Tuesday, July 31, 2012

My Relationship with Romance

I read somewhere recently that writing romance is like a romantic relationship. I've been pondering this idea quite a bit since. At first, I didn't fully make the connection, but then today I realised how true it is.
I began my love affair with writing romance about five years ago when I wrote my first adult novel. Because I'm a panster (someone who doesn't plot every detail of the book beforehand but just writes as the ideas flow), it turned out to be a romance even though the original book idea had no romance in it. Realising that it was a good idea to write what I enjoy reading, I began a relationship with writing romance. In the beginning, there were stars in my eyes - the words rolled off my fingers onto the keyboard and into my computer. Excitement used to surge through me whenever I came up with a new book idea. I wrote the books in under six months, loving every moment, until I received the rejection letters. That reminds me of the first few months of dating. The relationship is new, exciting and scary too, especially when your date finds out things about you they don't like and vica versa. But the love is too strong, so you keep going.
After several books which weren't totally romances and had so many problems, I began to realise that I wanted to pursue writing romance as a career. Hence the commitment to form a steady relationship. I loved it enough to handle the rejection letters and keep going. Some relationships are a little like that - the girl wants to marry her man but she's waiting on him to propose - to give her her dream. So I worked on my skills, learning how to write better. Every relationship needs work. When I was dating my now-husband, I used to read lots of books on marriage and relationships so I knew how to make it work well.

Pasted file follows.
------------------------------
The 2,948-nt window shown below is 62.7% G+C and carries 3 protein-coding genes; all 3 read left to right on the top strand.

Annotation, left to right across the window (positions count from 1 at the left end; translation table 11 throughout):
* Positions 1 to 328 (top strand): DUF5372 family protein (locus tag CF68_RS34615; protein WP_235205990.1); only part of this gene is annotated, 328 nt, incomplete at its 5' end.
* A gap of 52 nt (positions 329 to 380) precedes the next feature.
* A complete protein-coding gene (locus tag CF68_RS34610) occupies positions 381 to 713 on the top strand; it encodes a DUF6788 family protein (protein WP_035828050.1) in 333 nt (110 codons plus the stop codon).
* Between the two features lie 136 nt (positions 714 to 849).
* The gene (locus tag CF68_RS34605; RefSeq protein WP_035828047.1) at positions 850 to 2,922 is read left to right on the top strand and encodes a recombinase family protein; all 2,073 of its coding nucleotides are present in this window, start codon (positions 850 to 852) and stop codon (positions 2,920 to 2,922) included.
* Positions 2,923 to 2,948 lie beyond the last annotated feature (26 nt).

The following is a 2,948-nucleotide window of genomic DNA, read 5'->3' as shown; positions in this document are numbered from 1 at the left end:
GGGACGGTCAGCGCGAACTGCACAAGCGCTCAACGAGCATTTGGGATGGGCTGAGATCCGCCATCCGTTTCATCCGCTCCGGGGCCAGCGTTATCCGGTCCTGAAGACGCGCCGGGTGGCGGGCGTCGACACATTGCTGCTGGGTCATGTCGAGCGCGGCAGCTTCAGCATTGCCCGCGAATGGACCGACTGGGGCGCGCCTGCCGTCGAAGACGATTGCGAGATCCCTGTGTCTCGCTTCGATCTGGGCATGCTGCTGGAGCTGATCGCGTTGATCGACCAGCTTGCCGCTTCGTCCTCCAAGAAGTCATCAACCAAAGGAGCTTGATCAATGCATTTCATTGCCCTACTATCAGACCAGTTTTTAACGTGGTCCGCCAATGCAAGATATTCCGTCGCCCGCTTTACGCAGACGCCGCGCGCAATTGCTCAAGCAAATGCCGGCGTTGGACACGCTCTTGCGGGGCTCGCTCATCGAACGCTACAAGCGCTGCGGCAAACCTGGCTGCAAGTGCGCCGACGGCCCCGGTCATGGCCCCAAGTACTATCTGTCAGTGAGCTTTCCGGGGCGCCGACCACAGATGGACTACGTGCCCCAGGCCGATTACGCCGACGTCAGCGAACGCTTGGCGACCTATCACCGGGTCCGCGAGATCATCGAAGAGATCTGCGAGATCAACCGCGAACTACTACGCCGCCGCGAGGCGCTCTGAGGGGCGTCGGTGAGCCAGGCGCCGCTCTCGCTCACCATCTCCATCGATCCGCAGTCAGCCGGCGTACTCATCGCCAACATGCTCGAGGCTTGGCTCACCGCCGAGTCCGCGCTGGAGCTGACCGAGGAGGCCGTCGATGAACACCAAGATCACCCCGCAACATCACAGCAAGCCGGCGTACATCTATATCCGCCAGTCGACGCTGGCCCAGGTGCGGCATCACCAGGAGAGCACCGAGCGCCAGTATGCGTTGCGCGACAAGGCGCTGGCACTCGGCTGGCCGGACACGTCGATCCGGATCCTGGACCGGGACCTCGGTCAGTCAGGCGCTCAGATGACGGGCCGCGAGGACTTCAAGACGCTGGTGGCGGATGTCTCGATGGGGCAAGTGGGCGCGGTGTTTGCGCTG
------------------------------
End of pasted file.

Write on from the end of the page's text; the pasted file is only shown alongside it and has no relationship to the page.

Then comes that special moment you've been waiting for for months and years. A publishing contract. It's like the marriage proposal. I don't know about you, but after I said 'yes' (after two other 'no's' much to my husband's distress), it was not all plain sailing from there. Doubts began to surface, especially as I moved closer to the day. What if he changes and isn't so wonderful after we're married? What if I make a miserable wife, and he divorces me? What  if our love fades after several years?
What if my book doesn't reach the readers' hearts? What if I can't write another good book? What if it's downhill from here? Will I always come up with new ideas?
So when you get that beloved contract, you still wonder. Do I want to write romance the rest of my life? Really and truly. Those initial tingles and goosebumps have faded a little. The words come slower now - often punctuated by much thought and adjustment. A new book idea evolves more from pondering and stewing - it doesn't always fall in my lap like a meteor from the sky.
But, I'm committed. I still love writing romance. I'm still excited about getting better and better. They say a good marriage gets better with age like a good wine. You know each other's weaknesses and faults and love each other nonetheless. In fact, you love each other so much more deeply because of it. You've been through the mill together, you've born with hurts and forgiven, you've held each other's hands through the darkest nights, and you've laughed yourselves silly and talked until two in the morning sometimes.
So for now, I'm going to see where my love affair with writing romance takes me. I'm excited about all I'm going to discover about this partner of mine. We have a lifetime ahead of us, full of challenges and fun. I'm going to give this relationship my time, my effort and my energy, just like a marriage needs. Even when it's not easy.
Would you ever compare writing romance to a relationship? Where in your writing journey do you feel you've reached?

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